Spell Translation in Harry Potter From the Perspective of Skopostheorie: A Comparative Analysis on the Versions From Mainland China and Taiwan

Wangyue ZHOU, Yue ZHUO


Magic spells, being very specific in the Harry Porter series, become an important part for translation studies. This paper aims to study the spell translation in Harry Potter from the perspective of Skopostheorie, a translation theory proposed by Hans Vemeer in the late 1970s. Based on Skopostheorie, this paper gives a comparative analysis of the two versions of spell translations in Harry Potter from Mainland China and Taiwan and draws the conclusion that the skopos of spell translation in Mainland China is suitable for all age groups while the skopos of spell translation in Taiwan is children-oriented. Cultural differences in the two areas can partly explain the difference in translations.


Skopostheorie; Spell translation; Harry Potter; Cultural differences

Full Text:



Chen B. C. (1959). A brief introduction to children’s literature. Wuchang: Chang Jiang Literature and Art Publishing House.

Gideon, T. (1995). Descriptive translation studies and beyond. Amsterdam & Philadelphia: John Benjamins.

Jiang, S. Q. (2008). Harry Potter studies. Journal of Inner Mongolia University, 40(1), 42-47.

Luo G. F., & Liu G. H. (2008). The dialysis of “Harry Potter” cultural phenomena. Journal of Hubei Radio and Television University, 28(5), 67-68.

Ma, A. N., & Ma, A. X. (Trans.). (2003). Harry Potter and the order of the phoenix. Beijng: People’s Literature Publishing House.

Munday, J. (2001). Introducing translation studies: Theories and applications. London.

Nord, C. (2001). Translating as a purposeful activity: Functionalist approaches explained. Shanghai: Shanghai Foreign Language Education Press.

Rowling, J. K. (2003). Harry Potter and the order of the Phoenix. London: Bloomsbury.

Rowling, J. K. (2009). Harry Potter and the death Hallows. London: Bloomsbury.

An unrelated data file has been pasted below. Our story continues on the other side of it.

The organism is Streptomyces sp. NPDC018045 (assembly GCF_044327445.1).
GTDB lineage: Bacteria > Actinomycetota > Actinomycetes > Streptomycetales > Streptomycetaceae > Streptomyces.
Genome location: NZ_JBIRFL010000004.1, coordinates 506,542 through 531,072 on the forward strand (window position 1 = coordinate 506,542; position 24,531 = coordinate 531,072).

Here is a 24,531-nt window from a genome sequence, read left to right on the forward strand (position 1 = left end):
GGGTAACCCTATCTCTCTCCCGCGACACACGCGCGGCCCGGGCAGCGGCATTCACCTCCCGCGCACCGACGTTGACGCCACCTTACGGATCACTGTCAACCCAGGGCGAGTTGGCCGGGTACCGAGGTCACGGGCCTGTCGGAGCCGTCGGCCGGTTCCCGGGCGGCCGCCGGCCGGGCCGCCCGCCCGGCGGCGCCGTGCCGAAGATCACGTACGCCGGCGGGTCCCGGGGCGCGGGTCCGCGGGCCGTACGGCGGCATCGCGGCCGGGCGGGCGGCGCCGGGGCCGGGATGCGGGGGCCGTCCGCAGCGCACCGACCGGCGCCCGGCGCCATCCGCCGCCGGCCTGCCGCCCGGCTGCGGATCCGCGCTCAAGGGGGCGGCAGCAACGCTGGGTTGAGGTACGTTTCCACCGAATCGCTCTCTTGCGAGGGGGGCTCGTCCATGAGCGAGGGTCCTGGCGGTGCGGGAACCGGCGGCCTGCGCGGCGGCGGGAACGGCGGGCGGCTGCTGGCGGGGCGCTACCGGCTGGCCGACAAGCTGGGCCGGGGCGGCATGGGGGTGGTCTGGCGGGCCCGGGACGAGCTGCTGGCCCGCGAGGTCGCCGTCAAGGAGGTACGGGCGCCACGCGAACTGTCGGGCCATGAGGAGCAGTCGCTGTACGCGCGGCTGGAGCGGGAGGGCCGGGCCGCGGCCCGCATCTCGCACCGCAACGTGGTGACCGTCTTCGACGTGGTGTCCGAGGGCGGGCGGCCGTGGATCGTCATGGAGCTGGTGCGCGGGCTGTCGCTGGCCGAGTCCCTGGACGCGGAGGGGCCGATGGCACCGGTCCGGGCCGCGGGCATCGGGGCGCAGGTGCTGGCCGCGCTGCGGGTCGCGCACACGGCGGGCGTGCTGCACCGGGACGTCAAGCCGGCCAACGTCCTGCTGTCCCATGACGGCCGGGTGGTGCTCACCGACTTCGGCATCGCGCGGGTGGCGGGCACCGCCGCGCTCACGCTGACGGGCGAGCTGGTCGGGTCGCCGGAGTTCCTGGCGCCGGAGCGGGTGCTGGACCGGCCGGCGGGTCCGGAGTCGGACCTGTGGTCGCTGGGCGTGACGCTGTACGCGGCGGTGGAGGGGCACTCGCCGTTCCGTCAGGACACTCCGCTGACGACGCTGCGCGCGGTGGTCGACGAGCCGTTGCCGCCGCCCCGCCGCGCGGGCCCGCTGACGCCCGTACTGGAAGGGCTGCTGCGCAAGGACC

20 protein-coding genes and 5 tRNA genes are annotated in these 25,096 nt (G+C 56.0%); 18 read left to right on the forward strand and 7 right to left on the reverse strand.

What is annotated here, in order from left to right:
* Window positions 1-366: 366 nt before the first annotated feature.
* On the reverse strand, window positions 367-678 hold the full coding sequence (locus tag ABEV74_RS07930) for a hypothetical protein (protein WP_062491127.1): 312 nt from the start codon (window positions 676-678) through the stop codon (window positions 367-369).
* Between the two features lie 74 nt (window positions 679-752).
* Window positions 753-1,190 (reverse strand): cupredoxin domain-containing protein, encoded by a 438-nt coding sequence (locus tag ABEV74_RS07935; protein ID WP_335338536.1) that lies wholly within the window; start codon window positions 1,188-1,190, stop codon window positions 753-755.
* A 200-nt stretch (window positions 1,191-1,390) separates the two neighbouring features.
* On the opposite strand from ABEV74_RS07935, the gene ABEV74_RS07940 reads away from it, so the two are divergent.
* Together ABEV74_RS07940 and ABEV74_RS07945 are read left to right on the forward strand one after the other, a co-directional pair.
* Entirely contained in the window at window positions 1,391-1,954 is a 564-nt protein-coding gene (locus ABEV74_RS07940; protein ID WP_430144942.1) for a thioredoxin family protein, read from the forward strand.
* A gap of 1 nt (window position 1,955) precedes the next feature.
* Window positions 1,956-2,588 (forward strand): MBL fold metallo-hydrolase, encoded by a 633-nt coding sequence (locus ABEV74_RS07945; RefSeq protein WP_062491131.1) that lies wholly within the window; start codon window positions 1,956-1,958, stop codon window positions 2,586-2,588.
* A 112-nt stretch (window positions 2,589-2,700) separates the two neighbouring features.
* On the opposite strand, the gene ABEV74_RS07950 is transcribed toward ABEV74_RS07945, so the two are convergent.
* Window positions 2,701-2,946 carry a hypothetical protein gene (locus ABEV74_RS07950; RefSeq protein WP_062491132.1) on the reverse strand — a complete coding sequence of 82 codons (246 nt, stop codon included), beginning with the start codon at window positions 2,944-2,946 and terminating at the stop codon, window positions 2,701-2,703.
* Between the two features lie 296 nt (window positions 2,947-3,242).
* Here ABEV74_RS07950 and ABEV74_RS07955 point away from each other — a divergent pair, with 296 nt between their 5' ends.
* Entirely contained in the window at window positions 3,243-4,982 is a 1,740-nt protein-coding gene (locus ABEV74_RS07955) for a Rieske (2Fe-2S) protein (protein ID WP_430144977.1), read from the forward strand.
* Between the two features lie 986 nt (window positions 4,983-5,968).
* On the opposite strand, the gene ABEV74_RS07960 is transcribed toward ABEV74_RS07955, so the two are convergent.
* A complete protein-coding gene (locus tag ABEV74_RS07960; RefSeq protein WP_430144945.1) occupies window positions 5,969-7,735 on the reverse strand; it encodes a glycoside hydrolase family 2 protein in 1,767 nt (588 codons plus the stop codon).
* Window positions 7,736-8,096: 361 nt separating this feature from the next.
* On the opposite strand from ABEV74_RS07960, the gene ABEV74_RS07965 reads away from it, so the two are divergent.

The Crown Translation Groups. (Trans.). (2003). Harry Potter and the order of the Phoenix. Taiwan: The Crown Publishing House.

Wu, Y. H. (2007). A discussion on the translation strategies of children’s literature. Journal of Sichuan College of Education, 23(10), 53-55.

Zheng, Y. K. (2010). The spell translation in harry porter series from perspective of descriptive translation theory. Legal System and Society, 10(4), 191.

Zhu, L. H. (2007). Skopos theory & the translation of Harry Porter. Journal of Nanchang College, 22(2), 36-38.

DOI: http://dx.doi.org/10.3968/n


  • There are currently no refbacks.

Copyright (c)

Share us to:   


Online Submissionhttp://cscanada.org/index.php/sll/submission/wizard


How to do online submission to another Journal?

If you have already registered in Journal A, then how can you submit another article to Journal B? It takes two steps to make it happen:

1. Register yourself in Journal B as an Author

Find the journal you want to submit to in CATEGORIES, click on “VIEW JOURNAL”, “Online Submissions”, “GO TO LOGIN” and “Edit My Profile”. Check “Author” on the “Edit Profile” page, then “Save”.

2. Submission

Go to “User Home”, and click on “Author” under the name of Journal B. You may start a New Submission by clicking on “CLICK HERE”.

We only use three mailboxes as follows to deal with issues about paper acceptance, payment and submission of electronic versions of our journals to databases: caooc@hotmail.com; sll@cscanada.net; sll@cscanada.org

 Articles published in Studies in Literature and Language are licensed under Creative Commons Attribution 4.0 (CC-BY).


Address: 1055 Rue Lucien-L'Allier, Unit #772, Montreal, QC H3G 3C4, Canada.
Telephone: 1-514-558 6138 
Website: Http://www.cscanada.net; Http://www.cscanada.org 
E-mailoffice@cscanada.net; office@cscanada.org; caooc@hotmail.com

Copyright © 2010 Canadian Academy of Oriental and Occidental Culture